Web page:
They Don’t Want Your Comedy Show As Much As They Say They Do
The first show I ever ran was at my college. When I asked about it, they said I’d have to make a club. That would let me set up a mic in the campus café (which is all I wanted). It also camewith $500. I convinced ten of my friends to sign up for my ‘club’ so I couldmake the shows happen, and reserved the café on days they had free cake. Icalled the show “comedy and cake.”
Theactivity office was often too busy to help promote the shows, so I had to learn
to take care of everything myself. An experience I only would have expected if
the show took place outside the school, at a bar or something. I should have
seen it coming, considering the school’s job placement program was a man in a
tiny office who would go on craigslist and tell you ‘nope, nothing today.’ After
conquering that steep learning curve, I figured out I could use the club money
to pay local comedians to headline. ‘It’s my tuition money after all,’ I
I don’t know what possessed me to think this was a good design.
first few shows were a challenge. The mic batteries went out on the first show,
and the headliner had to yell the rest of his set (even though I told him he
didn’t have to). The others were a difficult because of a café employee. He
would sneer at the mention of a comedy show, but he sneered at most people. He wore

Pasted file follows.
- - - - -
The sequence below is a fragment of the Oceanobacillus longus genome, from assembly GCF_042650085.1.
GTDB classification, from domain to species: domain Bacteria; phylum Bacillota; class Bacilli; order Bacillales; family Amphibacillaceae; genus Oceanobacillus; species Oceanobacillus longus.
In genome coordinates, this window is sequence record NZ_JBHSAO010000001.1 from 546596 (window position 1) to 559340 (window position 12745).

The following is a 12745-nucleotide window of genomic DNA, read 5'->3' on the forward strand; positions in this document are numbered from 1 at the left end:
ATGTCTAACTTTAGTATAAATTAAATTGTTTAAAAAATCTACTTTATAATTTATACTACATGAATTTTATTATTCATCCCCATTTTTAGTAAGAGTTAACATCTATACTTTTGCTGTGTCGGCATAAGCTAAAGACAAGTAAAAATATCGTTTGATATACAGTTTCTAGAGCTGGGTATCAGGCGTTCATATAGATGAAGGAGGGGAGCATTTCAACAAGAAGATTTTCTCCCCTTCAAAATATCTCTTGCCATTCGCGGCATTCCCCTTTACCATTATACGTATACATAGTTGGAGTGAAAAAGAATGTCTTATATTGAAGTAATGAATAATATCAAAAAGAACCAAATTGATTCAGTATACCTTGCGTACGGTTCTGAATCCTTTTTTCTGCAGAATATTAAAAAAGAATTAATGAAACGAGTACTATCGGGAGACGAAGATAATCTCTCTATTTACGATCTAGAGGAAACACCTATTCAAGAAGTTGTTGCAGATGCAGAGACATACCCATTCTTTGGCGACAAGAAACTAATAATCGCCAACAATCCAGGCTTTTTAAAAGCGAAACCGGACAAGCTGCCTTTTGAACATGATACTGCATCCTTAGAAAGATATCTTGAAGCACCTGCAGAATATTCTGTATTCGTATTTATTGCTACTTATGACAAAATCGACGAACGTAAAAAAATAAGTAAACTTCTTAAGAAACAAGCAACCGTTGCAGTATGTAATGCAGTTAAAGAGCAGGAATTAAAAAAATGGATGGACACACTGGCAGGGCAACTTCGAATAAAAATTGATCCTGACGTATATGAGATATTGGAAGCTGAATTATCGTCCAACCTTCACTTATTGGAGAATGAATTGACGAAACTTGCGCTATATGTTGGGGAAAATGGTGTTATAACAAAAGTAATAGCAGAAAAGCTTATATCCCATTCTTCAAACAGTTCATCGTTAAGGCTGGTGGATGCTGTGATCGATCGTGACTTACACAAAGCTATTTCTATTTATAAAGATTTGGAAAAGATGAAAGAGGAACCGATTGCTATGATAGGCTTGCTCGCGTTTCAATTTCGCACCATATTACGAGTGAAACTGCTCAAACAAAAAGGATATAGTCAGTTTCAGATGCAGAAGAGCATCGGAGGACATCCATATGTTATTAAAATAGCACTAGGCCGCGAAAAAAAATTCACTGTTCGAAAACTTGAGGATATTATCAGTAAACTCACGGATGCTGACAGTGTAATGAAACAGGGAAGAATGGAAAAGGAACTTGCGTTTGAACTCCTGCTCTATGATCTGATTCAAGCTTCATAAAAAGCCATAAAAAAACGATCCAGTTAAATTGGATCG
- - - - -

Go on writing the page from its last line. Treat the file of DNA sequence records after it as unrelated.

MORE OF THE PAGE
eyeliner and a gelled fauxhawk with black nail polish. He’d graduated months
before, and was clearly “above this job.” He was 24ish, and looked like he
still shopped exclusively at Hot Topic except for the polo’s the café made him
following semester I went to the club fair for newly arriving students. I
managed to get about twenty emails. I don’t think any of them ever came to a
second show I ran was a live podcast recording. I tried my hand at writing a
few ten-minute radio plays, and others were willing to write for it as well. I
literally had a headache every time. The show itself was fun once it got going,
but everything leading up to it, organizing, promoting, figuring out how to transport the equipment to & from without a car and dealing with the
folks who owned the venue hurt. The show was held at a friend’s art collective,
and I booked a date through him. I was checking, and double-checking that the
show was a go as the date neared.